It’s often hard to understand what the public wants from Nas. He is undoubtedly one of the true greats that hip hop has ever generated, yet he remains an enigma. His 10th album, Life is Good, dropped last week and, per the usual, it’s filled with the thoughts and stories of a true out of the box thinker. Critical feedback on the album has mostly skewed towards the very positive, with writers championing his cause as one of the last true lyricists left.
Life Is Good is very good actually. It’s well-rounded product and an example of an artist coming to a fully-realized understanding of his world. In hip hop circles there have been few, if any, accounts of parenthood as important or honest as the already classic “Daughters.” Additionally, I have zero plans to take the enchanting “Cherry Wine” off of repeat, while “World Is an Addiction” is profound and moving. “Accident Murderers,” which features Rick Ross, is interesting and slightly unexpected and “Stay” is just a triumph—a determined, moving and eloquent representation of Nas at his highest powers.
However, we’ve been at this moment before – acclaim from the J-School masses and hop purists – but will it sell noteworthy numbers? And more importantly, will it resonate culturally and be felt in the crevices where it’s most needed? Likely the answer is no and no.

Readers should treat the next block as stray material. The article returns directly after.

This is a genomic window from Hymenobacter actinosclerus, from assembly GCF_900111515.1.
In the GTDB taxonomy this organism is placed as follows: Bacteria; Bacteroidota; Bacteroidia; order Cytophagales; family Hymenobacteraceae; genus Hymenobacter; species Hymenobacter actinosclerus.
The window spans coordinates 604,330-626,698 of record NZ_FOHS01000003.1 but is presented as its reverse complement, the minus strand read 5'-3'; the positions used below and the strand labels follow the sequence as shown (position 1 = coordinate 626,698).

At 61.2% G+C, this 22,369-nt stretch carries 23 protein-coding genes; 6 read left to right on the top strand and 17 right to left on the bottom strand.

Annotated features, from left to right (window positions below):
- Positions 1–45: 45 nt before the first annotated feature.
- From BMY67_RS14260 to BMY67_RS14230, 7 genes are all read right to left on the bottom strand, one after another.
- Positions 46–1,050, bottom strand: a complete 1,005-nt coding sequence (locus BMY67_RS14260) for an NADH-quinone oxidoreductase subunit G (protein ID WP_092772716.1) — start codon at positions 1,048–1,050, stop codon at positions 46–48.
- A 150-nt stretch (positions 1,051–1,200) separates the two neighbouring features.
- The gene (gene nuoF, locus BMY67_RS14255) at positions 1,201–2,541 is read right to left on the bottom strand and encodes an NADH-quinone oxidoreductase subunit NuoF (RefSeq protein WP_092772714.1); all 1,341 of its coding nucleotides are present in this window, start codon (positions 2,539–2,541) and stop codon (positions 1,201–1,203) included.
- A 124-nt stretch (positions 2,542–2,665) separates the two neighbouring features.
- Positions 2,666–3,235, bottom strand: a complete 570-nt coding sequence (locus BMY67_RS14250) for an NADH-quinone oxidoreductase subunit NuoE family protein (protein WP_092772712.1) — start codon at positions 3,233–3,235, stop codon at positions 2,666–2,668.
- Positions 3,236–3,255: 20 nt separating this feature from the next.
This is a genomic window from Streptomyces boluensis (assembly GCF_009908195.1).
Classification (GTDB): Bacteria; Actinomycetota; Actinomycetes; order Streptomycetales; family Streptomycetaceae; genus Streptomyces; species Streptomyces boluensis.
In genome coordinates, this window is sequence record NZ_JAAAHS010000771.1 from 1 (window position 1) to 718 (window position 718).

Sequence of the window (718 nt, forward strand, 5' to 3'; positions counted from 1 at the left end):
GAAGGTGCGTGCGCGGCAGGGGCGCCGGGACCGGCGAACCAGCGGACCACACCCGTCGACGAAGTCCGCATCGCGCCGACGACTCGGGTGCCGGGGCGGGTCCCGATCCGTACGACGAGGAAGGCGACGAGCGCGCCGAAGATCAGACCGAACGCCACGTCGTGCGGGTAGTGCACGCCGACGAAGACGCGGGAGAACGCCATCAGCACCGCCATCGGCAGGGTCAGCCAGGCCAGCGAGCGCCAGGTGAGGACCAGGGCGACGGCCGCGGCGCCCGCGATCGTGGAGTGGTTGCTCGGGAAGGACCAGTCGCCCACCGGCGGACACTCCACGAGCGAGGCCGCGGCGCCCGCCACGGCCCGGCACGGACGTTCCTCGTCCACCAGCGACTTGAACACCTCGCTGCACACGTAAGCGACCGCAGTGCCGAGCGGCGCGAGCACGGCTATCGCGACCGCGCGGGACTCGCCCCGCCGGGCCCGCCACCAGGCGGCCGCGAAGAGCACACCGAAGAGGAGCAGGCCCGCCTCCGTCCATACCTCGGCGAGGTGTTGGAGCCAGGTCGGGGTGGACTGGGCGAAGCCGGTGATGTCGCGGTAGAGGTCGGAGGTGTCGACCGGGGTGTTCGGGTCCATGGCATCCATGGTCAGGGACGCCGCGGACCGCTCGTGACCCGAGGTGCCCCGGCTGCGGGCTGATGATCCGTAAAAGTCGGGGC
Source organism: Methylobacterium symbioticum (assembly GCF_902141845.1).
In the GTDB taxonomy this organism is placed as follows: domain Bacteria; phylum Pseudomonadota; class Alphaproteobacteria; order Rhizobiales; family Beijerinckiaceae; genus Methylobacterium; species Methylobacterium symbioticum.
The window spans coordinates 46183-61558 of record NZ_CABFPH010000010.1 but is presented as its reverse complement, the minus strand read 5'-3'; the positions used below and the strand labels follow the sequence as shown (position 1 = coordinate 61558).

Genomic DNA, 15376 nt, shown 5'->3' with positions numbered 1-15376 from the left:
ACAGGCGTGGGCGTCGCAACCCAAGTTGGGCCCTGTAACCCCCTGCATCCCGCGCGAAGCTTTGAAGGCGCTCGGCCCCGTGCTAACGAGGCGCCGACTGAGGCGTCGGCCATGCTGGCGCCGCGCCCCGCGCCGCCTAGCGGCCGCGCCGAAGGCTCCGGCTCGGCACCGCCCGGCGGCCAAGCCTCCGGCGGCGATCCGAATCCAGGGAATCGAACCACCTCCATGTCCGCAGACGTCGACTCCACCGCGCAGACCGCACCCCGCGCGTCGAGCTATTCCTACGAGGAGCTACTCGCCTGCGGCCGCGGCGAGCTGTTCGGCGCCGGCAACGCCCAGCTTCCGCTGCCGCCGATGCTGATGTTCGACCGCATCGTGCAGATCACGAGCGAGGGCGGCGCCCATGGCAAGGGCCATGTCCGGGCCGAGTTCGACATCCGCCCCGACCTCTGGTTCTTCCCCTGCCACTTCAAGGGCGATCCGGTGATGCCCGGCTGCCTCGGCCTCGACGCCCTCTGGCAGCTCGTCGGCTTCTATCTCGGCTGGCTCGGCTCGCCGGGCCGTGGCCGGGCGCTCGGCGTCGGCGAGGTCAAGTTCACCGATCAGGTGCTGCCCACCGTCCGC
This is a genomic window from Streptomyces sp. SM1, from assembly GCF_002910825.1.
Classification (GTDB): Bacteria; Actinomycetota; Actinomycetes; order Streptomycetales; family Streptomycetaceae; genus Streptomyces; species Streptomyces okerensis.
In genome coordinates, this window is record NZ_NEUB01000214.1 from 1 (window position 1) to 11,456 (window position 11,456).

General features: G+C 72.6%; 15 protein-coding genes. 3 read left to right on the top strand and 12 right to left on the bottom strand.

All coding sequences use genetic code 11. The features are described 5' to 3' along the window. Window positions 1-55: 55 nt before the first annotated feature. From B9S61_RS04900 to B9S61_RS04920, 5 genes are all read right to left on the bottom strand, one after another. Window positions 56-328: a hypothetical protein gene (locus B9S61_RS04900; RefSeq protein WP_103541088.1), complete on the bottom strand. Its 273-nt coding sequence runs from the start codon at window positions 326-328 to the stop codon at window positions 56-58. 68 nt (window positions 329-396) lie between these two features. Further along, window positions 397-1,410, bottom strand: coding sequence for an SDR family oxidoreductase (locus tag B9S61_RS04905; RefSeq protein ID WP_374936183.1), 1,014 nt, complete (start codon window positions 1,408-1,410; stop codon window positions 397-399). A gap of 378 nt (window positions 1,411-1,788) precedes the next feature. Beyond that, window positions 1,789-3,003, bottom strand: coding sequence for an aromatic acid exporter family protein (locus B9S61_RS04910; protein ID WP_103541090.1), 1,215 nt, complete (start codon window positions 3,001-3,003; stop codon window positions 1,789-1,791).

We usually blame the artist for their shortcomings, but maybe we didn’t ask the right question. Maybe it’s our fault.
A lot of hip hop fans fall on the alter to praise Illmatic as the greatest album in rap history (rightfully so), yet, we all know that it only sold 59,000 copies in its first week and didn’t go platinum until 2001. The consensus was that, while great, it didn’t have the requisite crossover appeal needed for a full acceptance. This has been a constant of Nas’ career arch.
After his post-Illmatic album – the dope It Was Written – was criticized for succumbing to commercial production trends in an effort to make a bigger splash (glossing over classics like the introspective “I Gave You Power” and the empowering “Black Girl Lost”), Nas’ next two albums — I Am and the rightfully panned Nastradamus – attracted lukewarm responses even if the former did produce several solid records.